Above tranquil water at the Cove hovered a healthy marine layer. June Gloom they call it. Where did the water, land and sky converge? Unknown, and I wasn’t going to swim far enough to find out. My mission, simple enough, was threefold: 1) Test out my cozy new wetsuit 2) Avoid marine life 3) Cross “tackling fear of open ocean swimming” off the Bucket List. The results: Done, Done and Done.
The swim itself was surreal–and much more enjoyable than anticipated. The water was warmer than expected (and no, I didn’t christen my wetsuit the old fashioned way as I wasn’t sure I’d keep it). The kelp forests were more abundant than envisioned. The sea life was more active than imagined. I noted plenty of fish and even (gasp!) a shark–though not a man-eating one I am certain. I did have a face-to-face encounter with a seal, also enjoying his morning exercise. Equally startled by one another we locked eyes and then amicably parted ways.
In hindsight it all sounds peaceful. But let me assure you that my thoughts prior to and upon entering the water revolved around seal diarrhea and shark attacks. I’ve witnessed the former and heard tales of the latter, and there I was electing to put myself in the middle of both. Images of these eliminated any lollygagging on my part. Get in, swim hard, get out.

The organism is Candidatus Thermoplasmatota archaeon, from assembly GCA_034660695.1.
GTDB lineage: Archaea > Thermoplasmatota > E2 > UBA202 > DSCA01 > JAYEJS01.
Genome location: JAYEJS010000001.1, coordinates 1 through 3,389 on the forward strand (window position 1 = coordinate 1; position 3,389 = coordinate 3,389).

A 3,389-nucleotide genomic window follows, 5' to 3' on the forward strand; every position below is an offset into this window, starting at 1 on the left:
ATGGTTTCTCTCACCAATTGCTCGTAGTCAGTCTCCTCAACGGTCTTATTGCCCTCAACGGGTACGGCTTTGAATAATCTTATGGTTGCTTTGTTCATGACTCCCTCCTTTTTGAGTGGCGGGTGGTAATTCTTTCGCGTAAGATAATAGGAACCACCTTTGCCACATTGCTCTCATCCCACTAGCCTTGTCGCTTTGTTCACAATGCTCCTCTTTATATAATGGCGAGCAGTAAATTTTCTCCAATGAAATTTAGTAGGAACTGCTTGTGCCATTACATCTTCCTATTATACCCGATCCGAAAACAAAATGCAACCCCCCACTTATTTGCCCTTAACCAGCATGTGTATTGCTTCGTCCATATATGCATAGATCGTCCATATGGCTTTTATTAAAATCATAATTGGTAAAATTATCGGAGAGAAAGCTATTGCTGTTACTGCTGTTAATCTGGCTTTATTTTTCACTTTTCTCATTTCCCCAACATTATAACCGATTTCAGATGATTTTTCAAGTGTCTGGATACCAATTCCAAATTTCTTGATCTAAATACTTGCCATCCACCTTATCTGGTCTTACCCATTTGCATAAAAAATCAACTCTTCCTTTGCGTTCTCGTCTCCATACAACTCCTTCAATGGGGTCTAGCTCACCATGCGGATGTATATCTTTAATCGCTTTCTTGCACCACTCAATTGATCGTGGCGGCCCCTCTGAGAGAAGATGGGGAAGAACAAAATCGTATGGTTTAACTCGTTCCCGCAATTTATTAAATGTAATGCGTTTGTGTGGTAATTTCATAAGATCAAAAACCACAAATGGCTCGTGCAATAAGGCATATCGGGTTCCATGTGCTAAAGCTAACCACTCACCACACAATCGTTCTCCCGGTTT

Two weeks later I ventured out on a bright, sunny morning a few miles up the coast. Concerns of seal diarrhea were replaced with some anxiety about contending with an actual surf. I have raced in the nastiness that is the Hudson River and many murky, bacteria-laden lakes, but I’ve never had to break through the surf to reach the open water. New is what keeps it exciting (or so I tell myself).
Pummeled only once or twice I came to enjoy the challenge. Going with it rather than fighting against it, I finally relaxed. Eventually I emerged with fingers and toes–and everything in between–attached. I’ll even go back for more, especially now that my wetsuit has been officially christened.